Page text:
# Switching frequency

The switching frequency (with the SI unit : Hz ) indicates the number of switch-on and switch-off processes for an electronic component or circuit per time interval .

${\ displaystyle f _ {\ mathrm {switching}} = {\ frac {1} {T _ {\ mathrm {off}} + T _ {\ mathrm {rise}} + T _ {\ mathrm {on}} + T _ {\ mathrm {waste} }}}}$

It is the period of time in the off state, the rise time , the time when switched on and the fall time . The rise and fall times are normally considerably smaller than the switching state times and can possibly be neglected, so that the equation becomes ${\ displaystyle T _ {\ mathrm {from}}}$${\ displaystyle T _ {\ mathrm {increase}}}$${\ displaystyle T _ {\ mathrm {a}}}$${\ displaystyle T _ {\ mathrm {waste}}}$

${\ displaystyle f _ {\ mathrm {switch}} = {\ frac {1} {T _ {\ mathrm {off}} + T _ {\ mathrm {on}}}}}$

can be simplified.

The higher the switching frequency, the more frequently the switching process can be carried out in a period of time, or the faster the switching process is.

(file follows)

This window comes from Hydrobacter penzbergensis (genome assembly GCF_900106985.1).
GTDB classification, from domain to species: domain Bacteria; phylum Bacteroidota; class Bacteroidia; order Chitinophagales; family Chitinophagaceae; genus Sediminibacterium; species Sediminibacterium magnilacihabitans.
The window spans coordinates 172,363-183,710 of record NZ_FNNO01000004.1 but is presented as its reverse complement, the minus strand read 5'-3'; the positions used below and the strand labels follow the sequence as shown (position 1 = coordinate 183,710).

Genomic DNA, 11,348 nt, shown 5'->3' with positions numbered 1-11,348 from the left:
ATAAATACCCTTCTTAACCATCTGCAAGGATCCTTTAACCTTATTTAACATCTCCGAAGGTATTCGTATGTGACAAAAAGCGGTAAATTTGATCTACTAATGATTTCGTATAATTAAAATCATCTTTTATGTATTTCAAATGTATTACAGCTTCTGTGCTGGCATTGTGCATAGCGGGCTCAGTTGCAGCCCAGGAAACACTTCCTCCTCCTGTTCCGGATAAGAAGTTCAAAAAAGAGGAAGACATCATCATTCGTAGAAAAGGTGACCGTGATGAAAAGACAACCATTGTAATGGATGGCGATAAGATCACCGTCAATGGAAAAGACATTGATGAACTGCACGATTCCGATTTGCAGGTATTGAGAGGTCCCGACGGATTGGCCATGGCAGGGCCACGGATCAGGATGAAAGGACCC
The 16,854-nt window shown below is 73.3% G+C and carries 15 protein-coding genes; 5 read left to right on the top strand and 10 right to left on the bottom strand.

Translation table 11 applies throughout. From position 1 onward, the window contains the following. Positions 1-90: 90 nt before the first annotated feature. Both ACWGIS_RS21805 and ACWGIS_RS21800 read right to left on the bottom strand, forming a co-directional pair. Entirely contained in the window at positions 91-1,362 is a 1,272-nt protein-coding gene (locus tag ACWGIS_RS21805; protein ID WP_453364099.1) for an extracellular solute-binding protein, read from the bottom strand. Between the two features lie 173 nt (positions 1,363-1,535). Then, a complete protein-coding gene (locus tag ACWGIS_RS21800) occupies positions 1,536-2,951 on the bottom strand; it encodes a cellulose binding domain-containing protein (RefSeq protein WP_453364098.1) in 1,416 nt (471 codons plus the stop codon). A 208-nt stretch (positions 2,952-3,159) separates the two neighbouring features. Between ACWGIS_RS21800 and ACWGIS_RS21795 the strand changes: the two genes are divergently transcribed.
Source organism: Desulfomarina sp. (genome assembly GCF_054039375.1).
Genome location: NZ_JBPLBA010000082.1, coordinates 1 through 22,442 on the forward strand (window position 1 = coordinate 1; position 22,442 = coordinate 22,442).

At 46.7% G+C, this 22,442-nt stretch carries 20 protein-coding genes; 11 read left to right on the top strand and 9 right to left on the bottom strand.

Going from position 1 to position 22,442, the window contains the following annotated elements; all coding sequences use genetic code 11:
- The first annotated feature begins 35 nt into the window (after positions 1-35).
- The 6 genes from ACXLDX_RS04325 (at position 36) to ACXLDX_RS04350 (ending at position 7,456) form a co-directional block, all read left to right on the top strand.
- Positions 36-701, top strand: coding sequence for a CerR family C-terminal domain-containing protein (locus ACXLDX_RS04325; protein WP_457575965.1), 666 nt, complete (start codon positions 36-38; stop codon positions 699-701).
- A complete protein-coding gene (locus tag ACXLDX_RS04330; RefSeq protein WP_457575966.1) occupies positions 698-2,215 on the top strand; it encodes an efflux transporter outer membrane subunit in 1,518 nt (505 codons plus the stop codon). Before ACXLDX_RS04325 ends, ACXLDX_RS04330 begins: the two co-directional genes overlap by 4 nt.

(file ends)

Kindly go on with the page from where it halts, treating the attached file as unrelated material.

In the case of switched-mode power supplies , the switching frequency is often in the range of 10 kHz to 20 kHz, which is largely within the audible range of the human ear and can be perceived as a monotonous whistling sound.

High switching frequencies of transistors enable z. B. the clock frequencies of modern processors and satellite communication in the GHz range.

The switching frequency should not be confused with the specification of the maximum switching cycles . This indicates the average number of switching operations that can be carried out until the wear and tear of the switching contacts has progressed to such an extent that reliable connection or disconnection can no longer be guaranteed. This information only occurs with mechanical contacts such as relays and reed contacts . The number of switching cycles is unlimited with semiconductors .